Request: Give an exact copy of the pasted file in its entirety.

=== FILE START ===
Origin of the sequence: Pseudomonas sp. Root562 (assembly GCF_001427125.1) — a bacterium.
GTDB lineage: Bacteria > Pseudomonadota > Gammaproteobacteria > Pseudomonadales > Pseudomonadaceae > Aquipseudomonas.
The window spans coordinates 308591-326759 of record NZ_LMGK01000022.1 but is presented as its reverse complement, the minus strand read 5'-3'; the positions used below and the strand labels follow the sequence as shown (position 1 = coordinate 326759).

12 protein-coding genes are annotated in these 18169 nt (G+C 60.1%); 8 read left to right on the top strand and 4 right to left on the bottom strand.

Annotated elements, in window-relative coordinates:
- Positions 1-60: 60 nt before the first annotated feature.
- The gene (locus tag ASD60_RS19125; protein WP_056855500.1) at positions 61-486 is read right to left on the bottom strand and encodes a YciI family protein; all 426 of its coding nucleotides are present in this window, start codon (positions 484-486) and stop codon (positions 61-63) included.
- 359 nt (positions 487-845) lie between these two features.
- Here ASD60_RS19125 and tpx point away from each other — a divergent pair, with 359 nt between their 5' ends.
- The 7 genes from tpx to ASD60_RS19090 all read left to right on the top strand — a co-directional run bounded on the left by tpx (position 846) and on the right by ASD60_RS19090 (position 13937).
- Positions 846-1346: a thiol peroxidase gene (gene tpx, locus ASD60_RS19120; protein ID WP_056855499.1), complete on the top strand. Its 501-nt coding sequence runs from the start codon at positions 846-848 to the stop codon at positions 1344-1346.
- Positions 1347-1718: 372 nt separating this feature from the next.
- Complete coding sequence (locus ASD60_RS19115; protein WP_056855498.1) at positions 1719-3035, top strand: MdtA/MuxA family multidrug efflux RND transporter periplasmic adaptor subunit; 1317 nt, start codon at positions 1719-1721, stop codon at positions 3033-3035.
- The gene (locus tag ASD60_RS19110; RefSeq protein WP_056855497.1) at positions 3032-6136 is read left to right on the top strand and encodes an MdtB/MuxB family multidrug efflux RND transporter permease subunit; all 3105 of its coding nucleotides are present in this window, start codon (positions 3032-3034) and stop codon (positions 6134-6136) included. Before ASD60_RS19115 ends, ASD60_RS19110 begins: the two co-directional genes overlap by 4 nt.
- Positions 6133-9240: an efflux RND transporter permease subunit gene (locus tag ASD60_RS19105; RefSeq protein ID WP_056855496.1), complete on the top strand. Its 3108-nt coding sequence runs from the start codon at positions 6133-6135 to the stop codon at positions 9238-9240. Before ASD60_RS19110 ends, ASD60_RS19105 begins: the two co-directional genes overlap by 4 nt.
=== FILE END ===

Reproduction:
Origin of the sequence: Pseudomonas sp. Root562 (assembly GCF_001427125.1) — a bacterium.
GTDB lineage: Bacteria > Pseudomonadota > Gammaproteobacteria > Pseudomonadales > Pseudomonadaceae > Aquipseudomonas.
The window spans coordinates 308591-326759 of record NZ_LMGK01000022.1 but is presented as its reverse complement, the minus strand read 5'-3'; the positions used below and the strand labels follow the sequence as shown (position 1 = coordinate 326759).

12 protein-coding genes are annotated in these 18169 nt (G+C 60.1%); 8 read left to right on the top strand and 4 right to left on the bottom strand.

Annotated elements, in window-relative coordinates:
- Positions 1-60: 60 nt before the first annotated feature.
- The gene (locus tag ASD60_RS19125; protein WP_056855500.1) at positions 61-486 is read right to left on the bottom strand and encodes a YciI family protein; all 426 of its coding nucleotides are present in this window, start codon (positions 484-486) and stop codon (positions 61-63) included.
- 359 nt (positions 487-845) lie between these two features.
- Here ASD60_RS19125 and tpx point away from each other — a divergent pair, with 359 nt between their 5' ends.
- The 7 genes from tpx to ASD60_RS19090 all read left to right on the top strand — a co-directional run bounded on the left by tpx (position 846) and on the right by ASD60_RS19090 (position 13937).
- Positions 846-1346: a thiol peroxidase gene (gene tpx, locus ASD60_RS19120; protein ID WP_056855499.1), complete on the top strand. Its 501-nt coding sequence runs from the start codon at positions 846-848 to the stop codon at positions 1344-1346.
- Positions 1347-1718: 372 nt separating this feature from the next.
- Complete coding sequence (locus ASD60_RS19115; protein WP_056855498.1) at positions 1719-3035, top strand: MdtA/MuxA family multidrug efflux RND transporter periplasmic adaptor subunit; 1317 nt, start codon at positions 1719-1721, stop codon at positions 3033-3035.
- The gene (locus tag ASD60_RS19110; RefSeq protein WP_056855497.1) at positions 3032-6136 is read left to right on the top strand and encodes an MdtB/MuxB family multidrug efflux RND transporter permease subunit; all 3105 of its coding nucleotides are present in this window, start codon (positions 3032-3034) and stop codon (positions 6134-6136) included. Before ASD60_RS19115 ends, ASD60_RS19110 begins: the two co-directional genes overlap by 4 nt.
- Positions 6133-9240: an efflux RND transporter permease subunit gene (locus tag ASD60_RS19105; RefSeq protein ID WP_056855496.1), complete on the top strand. Its 3108-nt coding sequence runs from the start codon at positions 6133-6135 to the stop codon at positions 9238-9240. Before ASD60_RS19110 ends, ASD60_RS19105 begins: the two co-directional genes overlap by 4 nt.